Stepping back in time in Maramures, Romania

img_5486It is hard to imagine being any more beguiled by a country after the awe and wonder stirred up by Buchovina. Yet we were to learn that Romania doesn’t serve up a ‘one dish suits all’ mentality, and literally as you navigate the winding roads, you can feel as though you have entered another world with the simple crossing of a mountain pass. In addition, in Romania, we were discovering that the journey is not solely to reach a destination, but an attraction in and of itself.

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Our next destination was Maramures, the north of Romania bordering the Ukraine. The area is known for its stunning steepled wooden churches and villagers’ homes fronted by ornately carved gates. It is the most traditional area left in Romania and it truly does feel as though you have entered a time warp and travelled back 100 years. Peasant culture still prevails, and there was no need to search for any authenticity – you were surrounded by it! Continue reading “Stepping back in time in Maramures, Romania”

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Bucovina, a hidden Romanian gem

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Unless you are a carefree, two-year- old toddler who is only obsessed with their next treat, you will have heard someone say at sometime or other, ‘They just don’t make things like they used to in the good old days’. Never have I seen a greater display of this statement than by laying my eyes upon the painted monasteries of Bucovina. We had extensively searched Google images to get a sense of what to expect from these 15 th century feats of architecture. However, not even the swagger of beautifully presented Google images prepared us for the real deal. Painted from head to toe, inside and outside, in a vibrant richness that looks like it has come from yesterday’s paintbrush, these monasteries are a true marvel and simply must be seen.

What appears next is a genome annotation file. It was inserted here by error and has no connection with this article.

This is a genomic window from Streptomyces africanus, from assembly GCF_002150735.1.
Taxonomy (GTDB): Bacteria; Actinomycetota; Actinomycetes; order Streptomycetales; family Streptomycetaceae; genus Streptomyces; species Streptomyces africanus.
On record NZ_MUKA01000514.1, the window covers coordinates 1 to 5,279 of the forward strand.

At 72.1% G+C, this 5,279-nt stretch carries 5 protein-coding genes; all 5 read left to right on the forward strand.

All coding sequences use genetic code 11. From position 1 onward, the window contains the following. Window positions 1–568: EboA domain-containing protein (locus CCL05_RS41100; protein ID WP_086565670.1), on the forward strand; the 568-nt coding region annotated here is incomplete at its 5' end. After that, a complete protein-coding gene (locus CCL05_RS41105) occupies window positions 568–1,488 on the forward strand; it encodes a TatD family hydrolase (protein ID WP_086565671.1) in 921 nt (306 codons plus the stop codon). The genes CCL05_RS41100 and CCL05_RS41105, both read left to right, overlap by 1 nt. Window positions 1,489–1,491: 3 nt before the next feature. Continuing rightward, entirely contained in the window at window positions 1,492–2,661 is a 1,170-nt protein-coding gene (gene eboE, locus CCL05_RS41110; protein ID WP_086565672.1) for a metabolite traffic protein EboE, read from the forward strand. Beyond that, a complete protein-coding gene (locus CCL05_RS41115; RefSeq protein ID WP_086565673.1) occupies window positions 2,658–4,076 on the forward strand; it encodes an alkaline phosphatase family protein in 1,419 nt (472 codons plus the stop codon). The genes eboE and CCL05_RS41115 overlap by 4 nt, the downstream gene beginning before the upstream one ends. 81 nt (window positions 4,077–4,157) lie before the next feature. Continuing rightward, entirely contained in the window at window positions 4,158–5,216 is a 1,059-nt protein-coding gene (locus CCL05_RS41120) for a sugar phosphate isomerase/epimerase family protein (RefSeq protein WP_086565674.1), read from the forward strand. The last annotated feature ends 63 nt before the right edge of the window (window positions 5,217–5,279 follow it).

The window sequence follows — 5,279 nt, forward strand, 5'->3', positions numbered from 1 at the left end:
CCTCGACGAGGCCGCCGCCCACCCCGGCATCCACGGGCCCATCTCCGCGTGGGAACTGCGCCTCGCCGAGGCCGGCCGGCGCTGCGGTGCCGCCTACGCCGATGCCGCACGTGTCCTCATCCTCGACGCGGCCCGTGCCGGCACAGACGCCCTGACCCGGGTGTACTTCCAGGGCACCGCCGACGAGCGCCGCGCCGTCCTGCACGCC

We were lucky enough to visit three in total: Voronet, Sucevita and Moldovita. Each one had its own appeal, each one lured us deeper into the past and each one told a story without the presence of words. Continue reading “Bucovina, a hidden Romanian gem”

Amalfi Coast

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I have not yet become used to the fact that I can finish work in London, and fall asleep later than evening in Italy. On this occasion we landed in Rome and joyously sprouted out the little Italian we knew (courtesy Cromer Primary School) i.e. uno, due, tre and cosi cosi. It did the trick and we soon found ourselves cruising down the autostrade in our Fiat Panda. Our destination was the gorgeous Amalfi Coast which is a famous peninsula strutting out into the sea below Naples. The drive was breathtaking for two reasons 1. The exquisite views of villages perched and built into the cliffs 2. The fear of buses as we squeezed our Fiat around countless bends not made to accommodate two vehicles at once! Thankfully Joel was grinning ear to ear, probably imagining that he was a rally car driver, whilst I hyperventilated beside him.

In saying this, we drove the whole peninsula over the course of our visit, and by the end you have to admit that the roads are an attraction in and of themselves. The engineering is ingenious considering it wasn’t too long ago that the only way to reach the villages was by foot or sea. This poses a problem for parking and one downside of having a car is attributed to the impossibility of understanding the Italian parking system. It is a miracle of the Lord that we walked away without a single fine or scratch to our trusty Fiat. Continue reading “Amalfi Coast”

Into the Sahara